Editor's Note: We were all shocked to read the recent news that the western black rhinoceros, teetering on the edge for decades, had been officially declared extinct. At Beacon Press, we understand the urgency for ecology and conservation as part of our broader humanitarian mission. What can be learned from the tragedy of extinction? That now, more than ever, we must redouble our efforts to save those species that remain close to the brink: the Bengal tiger, the giant panda, the Sumatran elephant, or—as conservationist Nancy Merrick details below—our closest relative, the chimpanzee.
By Nancy Merrick.
Two-year-old Sara has moxie. Dangling upside down, one hundred feet above the forest floor, she is absolutely fearless even though today is one of her first forays into this African forest.
Not every orphaned chimp discovers their tree-climbing talent so readily, we’re told. It all depends on how they were treated, how little they were when they lost their mothers, and their innate nature. But Sara’s genes seem programmed for audacity. We gaze upwards to feast on Sara’s first time launching from limb to limb as though she were spring-loaded, first time grabbing whole handfuls of fruit while dangling one-handed from a tree branch, and first time nonchalantly scaling upwards into the canopy to dazzle the other chimps.
All of these chimps arrived here over the years after being rescued from black market dealers who planned to sell them into the pet trade. All have survived the killings of their mothers, and then been subjected to cruel conditions while their captors looked for buyers. But these forty seven, and hundreds of other sanctuary chimps, are the lucky ones that were spared. They will forge new bonds, and in almost every case, manage a respectable recovery.
We know them all. Sunday, the tall, lanky chimp who loves carrots and once shang-hai’d a fisherman’s boat. Pasa, the tool expert, so adept at pilfering food from under the electric fence. Bili, the resident expert at untangling caregiver’s shoelaces. Asega, an uncommonly talented escape artist. Tumbo, a former circus chimp who uses his intelligence as a peacemaker rather than to dominate the social hierarchy.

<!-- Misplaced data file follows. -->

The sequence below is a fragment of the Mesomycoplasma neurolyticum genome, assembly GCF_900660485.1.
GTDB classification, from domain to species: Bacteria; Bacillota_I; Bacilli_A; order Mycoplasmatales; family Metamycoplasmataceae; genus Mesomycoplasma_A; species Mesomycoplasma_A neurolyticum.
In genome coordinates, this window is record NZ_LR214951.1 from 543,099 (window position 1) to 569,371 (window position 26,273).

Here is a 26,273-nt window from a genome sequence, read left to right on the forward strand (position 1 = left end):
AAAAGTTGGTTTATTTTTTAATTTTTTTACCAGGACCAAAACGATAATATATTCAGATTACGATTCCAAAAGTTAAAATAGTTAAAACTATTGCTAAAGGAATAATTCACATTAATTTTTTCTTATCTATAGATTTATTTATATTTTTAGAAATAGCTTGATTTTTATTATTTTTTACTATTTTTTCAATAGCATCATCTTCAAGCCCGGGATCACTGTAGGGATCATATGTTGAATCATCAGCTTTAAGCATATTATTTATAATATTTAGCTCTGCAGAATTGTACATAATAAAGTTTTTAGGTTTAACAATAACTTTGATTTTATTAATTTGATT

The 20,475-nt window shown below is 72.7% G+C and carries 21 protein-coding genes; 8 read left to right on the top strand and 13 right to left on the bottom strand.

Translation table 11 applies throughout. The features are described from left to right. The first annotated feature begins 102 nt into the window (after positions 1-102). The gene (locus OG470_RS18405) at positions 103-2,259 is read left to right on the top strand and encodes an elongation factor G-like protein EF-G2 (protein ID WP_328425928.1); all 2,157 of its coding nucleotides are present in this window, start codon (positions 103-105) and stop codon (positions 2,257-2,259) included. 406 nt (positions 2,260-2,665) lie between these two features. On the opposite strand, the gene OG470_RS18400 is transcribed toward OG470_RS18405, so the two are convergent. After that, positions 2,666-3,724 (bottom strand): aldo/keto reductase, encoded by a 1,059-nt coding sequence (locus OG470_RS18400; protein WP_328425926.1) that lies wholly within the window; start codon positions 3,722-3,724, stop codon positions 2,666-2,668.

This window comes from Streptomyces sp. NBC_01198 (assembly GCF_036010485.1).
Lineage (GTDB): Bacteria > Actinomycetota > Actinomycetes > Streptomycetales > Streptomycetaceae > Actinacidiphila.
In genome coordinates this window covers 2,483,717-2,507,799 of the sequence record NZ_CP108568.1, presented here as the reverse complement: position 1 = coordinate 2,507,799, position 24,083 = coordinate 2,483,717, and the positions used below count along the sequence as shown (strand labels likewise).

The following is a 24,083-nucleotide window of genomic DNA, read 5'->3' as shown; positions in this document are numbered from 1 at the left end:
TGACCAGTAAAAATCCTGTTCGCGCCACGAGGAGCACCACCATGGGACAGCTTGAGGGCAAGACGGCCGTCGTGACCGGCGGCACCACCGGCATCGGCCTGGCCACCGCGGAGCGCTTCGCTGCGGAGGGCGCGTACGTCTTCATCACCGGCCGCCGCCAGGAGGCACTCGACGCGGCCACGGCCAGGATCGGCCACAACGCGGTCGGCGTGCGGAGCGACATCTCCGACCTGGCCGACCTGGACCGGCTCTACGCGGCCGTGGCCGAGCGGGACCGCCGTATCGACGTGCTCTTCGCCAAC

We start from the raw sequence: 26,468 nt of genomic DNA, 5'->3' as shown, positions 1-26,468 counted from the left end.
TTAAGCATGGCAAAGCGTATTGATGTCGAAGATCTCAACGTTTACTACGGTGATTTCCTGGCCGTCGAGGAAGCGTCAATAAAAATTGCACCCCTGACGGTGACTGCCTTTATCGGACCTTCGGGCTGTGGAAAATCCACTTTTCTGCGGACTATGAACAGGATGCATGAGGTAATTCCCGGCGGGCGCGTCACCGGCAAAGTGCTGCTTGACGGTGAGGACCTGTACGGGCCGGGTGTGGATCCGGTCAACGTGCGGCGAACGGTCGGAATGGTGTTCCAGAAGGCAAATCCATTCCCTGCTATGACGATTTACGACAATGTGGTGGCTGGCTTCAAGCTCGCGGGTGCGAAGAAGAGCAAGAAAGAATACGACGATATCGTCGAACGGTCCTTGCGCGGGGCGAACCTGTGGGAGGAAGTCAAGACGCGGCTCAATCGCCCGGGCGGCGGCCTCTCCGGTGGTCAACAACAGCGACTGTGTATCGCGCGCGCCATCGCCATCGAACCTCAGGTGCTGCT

This is the start of yet another journey to gauge the status of East Africa’s chimpanzees. Earlier trips have taken my family and I back to Gombe Stream Research Center, where I worked as a college student, for an eventful reunion with Dr. Jane Goodall. We have seen the forests that some of Ngamba’s orphans were taken from, and learned why chimps are now endangered. And we have come to understand that efforts to save chimpanzees must also address the immense needs of local people.
Now, on our current three-week visit, we are back to reconnect with our friends—the people and chimps of Ngamba island, and to revisit wild-living chimpanzees lucky enough to live in protected national parks. We will spend time following some of them at Kibale National Park, in a manner reminiscent of the early days of Gombe Stream Research Center. But we will also meet other chimps that are living out a new reality, as they compete with struggling farmers for critical forest land that is not protected.
This is a time when chimps are extinct from four African countries and nearly so from ten others. But it is also a time of inspirational and often eclectic conservationists and of mind-bending new technologies that might just offer solutions. We are here remembering what it was like to walk among the greats in the early days of African discovery, and looking for what the future holds for man’s closest relative, the chimpanzees.
Nancy Merrick is the author of Among Chimpanzees: Field Notes from the Race to Save Our Endangered Relatives, forthcoming in Spring 2014, and the creator of ChimpSaver.org, a website enabling users to advocate on behalf of chimps. Rapidly becoming a recognized leader in the battle to save Great Apes, she is also an accomplished physician internist and a reviewer for the Annals of Internal Medicine. She lives in Ventura, California.